Do King Gizzard and the Lizard Wizard not sleep? They are drip-fed five-hour energy capsules and locked inside the studio. Don’t come out until you have three new records for us boys, no excuses. No excuses indeed. Dragon, their latest single from the upcoming PetroDragonic Apocalypse; or, Dawn of Eternal Night: An Annihilation of Planet Earth and the Beginning of Merciless Damnation is a mouthful. It is also a cracking step in the right direction which shores up their traipse through nostalgic rock. If the past can do it well, King Gizzard can do it better. PetroDragonic Apocalypse gears up with a tongue-in-cheek spirit but a sincerity to their latest single, matching nicely with the pace and momentum of Gila Monster.
Bringing about an epileptic nine minutes of dark and harsh, caged rock with the goth aesthetic is another great attempt to prise the love for certain rock eras away from the fans. King Gizzard has not the patience for those who think the Jethro Tull of today has what it takes, as evidenced by Gila Monster and the extreme putdowns of their Nordic obsession. Under thick and clear guitar riffs, massive power and gothic rock-like pitches, Dragon springs to life. Repetition of the title certainly helps too. Absolutely as intense as it gets for the band, a ten-minute powerhouse in insanely sharp and well-realised rock antics. This is where the album gets its title from but it is also where listeners get a glimpse on the heavier side. King Gizzard are masters of whatever they turn their hand to.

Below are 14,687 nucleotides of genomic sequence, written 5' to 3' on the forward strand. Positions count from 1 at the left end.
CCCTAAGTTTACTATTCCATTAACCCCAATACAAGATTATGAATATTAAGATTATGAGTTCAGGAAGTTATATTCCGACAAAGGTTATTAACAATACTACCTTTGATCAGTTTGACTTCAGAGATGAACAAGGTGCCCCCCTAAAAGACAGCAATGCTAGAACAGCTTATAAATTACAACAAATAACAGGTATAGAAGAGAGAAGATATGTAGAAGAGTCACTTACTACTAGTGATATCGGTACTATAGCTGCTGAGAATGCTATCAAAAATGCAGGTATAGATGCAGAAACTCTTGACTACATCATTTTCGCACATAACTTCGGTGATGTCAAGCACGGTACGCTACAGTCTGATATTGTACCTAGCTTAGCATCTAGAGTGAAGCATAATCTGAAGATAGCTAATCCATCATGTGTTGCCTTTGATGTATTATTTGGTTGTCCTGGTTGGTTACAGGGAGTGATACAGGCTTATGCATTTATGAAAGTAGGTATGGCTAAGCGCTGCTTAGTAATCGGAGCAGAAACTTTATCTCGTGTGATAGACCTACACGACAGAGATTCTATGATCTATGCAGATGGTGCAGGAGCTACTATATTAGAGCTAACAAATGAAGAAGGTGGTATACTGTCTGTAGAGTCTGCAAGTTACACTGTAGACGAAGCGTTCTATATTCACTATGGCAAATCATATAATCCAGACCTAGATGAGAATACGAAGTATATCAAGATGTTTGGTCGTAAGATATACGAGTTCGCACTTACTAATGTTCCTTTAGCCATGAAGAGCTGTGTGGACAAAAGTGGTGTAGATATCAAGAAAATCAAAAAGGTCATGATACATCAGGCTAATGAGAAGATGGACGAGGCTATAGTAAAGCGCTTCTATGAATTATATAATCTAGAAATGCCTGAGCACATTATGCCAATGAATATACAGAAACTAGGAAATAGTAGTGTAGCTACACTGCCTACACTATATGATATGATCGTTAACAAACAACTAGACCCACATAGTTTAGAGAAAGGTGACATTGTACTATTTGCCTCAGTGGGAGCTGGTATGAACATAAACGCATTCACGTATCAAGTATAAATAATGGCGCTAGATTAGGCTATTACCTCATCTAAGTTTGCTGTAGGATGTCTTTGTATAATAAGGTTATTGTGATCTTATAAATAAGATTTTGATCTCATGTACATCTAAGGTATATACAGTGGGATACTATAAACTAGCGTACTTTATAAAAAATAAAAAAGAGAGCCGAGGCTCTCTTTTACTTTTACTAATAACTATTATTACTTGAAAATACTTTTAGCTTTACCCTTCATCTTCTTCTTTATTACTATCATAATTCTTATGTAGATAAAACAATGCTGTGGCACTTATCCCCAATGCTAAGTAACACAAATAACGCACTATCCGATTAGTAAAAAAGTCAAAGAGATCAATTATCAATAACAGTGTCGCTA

Anyone hoping to bring about a grand and operatic-length rock track needs a smart pace and tone on their side. King Gizzard has this in abundance. A clear direction for the band but also a plentiful helping of breaks and slower focuses on the lyrical works which feature throughout. What a turn it takes though, those instrumental breaks are of surreal and immediate quality, the weighted blanket of percussion holding firm, a base from which King Gizzard’s other pieces can work from. Gothic in image but thrashy on delivery, the blur is too simple it becomes impressive. How King Gizzard manipulates the fundamentals of these sub-genres, pooling them together convincingly with this nostalgic flow to them, a tongue-in-cheek bash at the bad graphics and worse messages of the dated 80s rock phase.
Keeping their heads well above water with a sincere and well-steered titan of a track, Dragon provides King Gizzard with another platform to mock and make their own sound heard. Much better to hear the latter than it is to pocket all the pieces of the former, the influences and examples King Gizzard learn from and disapprove of. Powerful pushes to the next step of rock music are crucially made here and the legendary bands returning to try and charm seasoned audiences would do well to take note of what happens through Dragon. Innovation, creation, an explosive little beast of a track which sees a confident and self-assured slice of the PetroDragonic Apocalypse come through. Hot off the heels of Gila Monster and it seems King Gizzard are not one for lying down. Harsher, harder and more inclined to thrash metal than the first single from this latest album, they bring about sincerity in rock, when it has been lacking for years.